safe PTO winching

Discussion in '40- & 55-Series Tech' started by Quincyrig, Nov 4, 2005.

  1. Quincyrig

    Quincyrig

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    After some minor persuasion, my dad and I got the frozen clutch lever loose and got the PTO winch to engage on my 73 FJ 40. Is this clutch really a clutch? Is it possible to safely disengage the power to the winch under load other than from inside the cab? I am looking for guidance on safe PTO winching.

    It seems to me that this is at least a 2 person job at all times if you want to retreive the last 15 ft of cable.

    Also, does anyone know how much cable should be on the spool?
    FJ40.jpg
     
  2. Living in the Past

    Living in the Past SILVER Star

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    That is not a clutch is it the lever that locks the spool on to the shaft. When disengaged it let's the spool freewheel the cable out. the only reason for the pad that rides against the spool is put some pressure on the spool while free wheeling cable out so doesn't keep rolling once you stop pulling cable which would cause it to knot up on the spool. The only way to operate the winch is with the clutch pedal in the cab. I think the spool holds about 120' of 5/16 cable.

    John
     
  3. Quincyrig

    Quincyrig

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    Thanks for the clarification. That is kind of how we figured, but when we saw "clutch " on the haynes manual, we thought we were missing something. Good news is that it works!
     
  4. Mark W

    Mark W

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    You can load about 225 feet of 5/16 cable on the Toyota PTO winch. But it fills it completely and you have to make sure that you wind the cable neatly a you respool it. Otherwise it can jam up on the rear mounting crossmember. Its good to wind it neatly anyway. And you can cut a little material out of the rear crossmember for extra clearance too.

    The "clutch" is called that because it is a "dog clutch" Just a term for a collar that locks a shaft when it slides over it. But there is no slippage in the piece and it is not meant for disengagement whenit is under a load.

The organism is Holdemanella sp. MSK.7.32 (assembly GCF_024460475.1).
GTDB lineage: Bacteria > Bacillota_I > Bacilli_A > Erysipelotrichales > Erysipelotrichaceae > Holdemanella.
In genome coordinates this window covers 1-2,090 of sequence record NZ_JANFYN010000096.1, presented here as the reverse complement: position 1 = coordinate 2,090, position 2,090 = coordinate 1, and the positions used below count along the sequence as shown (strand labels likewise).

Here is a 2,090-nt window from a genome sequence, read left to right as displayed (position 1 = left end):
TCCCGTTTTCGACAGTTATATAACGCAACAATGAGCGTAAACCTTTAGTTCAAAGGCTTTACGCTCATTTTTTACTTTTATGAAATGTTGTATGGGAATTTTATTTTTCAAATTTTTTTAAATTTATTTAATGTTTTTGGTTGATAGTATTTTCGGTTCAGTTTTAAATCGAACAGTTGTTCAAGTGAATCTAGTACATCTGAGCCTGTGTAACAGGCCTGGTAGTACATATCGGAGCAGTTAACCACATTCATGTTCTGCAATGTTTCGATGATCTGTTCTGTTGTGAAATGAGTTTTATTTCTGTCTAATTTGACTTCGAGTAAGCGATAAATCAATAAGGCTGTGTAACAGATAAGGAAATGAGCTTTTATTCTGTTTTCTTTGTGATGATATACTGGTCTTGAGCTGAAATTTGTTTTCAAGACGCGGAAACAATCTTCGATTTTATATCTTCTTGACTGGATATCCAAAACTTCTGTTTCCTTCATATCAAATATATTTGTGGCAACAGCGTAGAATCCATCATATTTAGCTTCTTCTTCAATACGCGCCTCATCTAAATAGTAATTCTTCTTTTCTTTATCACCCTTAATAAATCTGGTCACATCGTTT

A PTO is always safer when operated with one person in the rig (at the accel pedal and the ignition key) and one out in front (with the winch).

    Mark...
     
  5. BigRedFJ40

    BigRedFJ40

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    Mark is dead on with the 2 person operation being safest. Also, you will never want to winch in anything but 1st or 2nd gear. Nice and slow, that way you don't overrun the cable on the spool. You can really F up your winch if you have the cable dump off the drum.

    When you are respooling you cable feel free to use whatever gear you want but, have whoever is ding the splooing pay attention.

    You mayfind down the raod that the stock shearpins snap too easily. That is not a big deal to fix. I have modified my yolk with 2 3/16" pins (mild steel) offset 90* from each other and have never snapped them yet. My rig gets used hard and weighs in close to 4500lbs.



    Oh, props to you for keeping the PTO :beer: :beer: :beer:
     
  6. cruiser_guy

    cruiser_guy

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    The PTO will hold nicely when the engine is off. I used mine for a "Zip" line here at the school I work at in Guatemala. We had adults going down it (150' long) and the cable did not slack off the whole night.
     
  7. Mark W

    Mark W

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    I seldom use first when winching. Only when I really want extremely precise comtrol. Second and third usually. And when it is an easy pull where line speed is important, I use 4th. No problems. Just keep an eye on your cable so it doesn't pile up. That's just basic proccedure no matter wht kind of winch you use.


    Mark...
     
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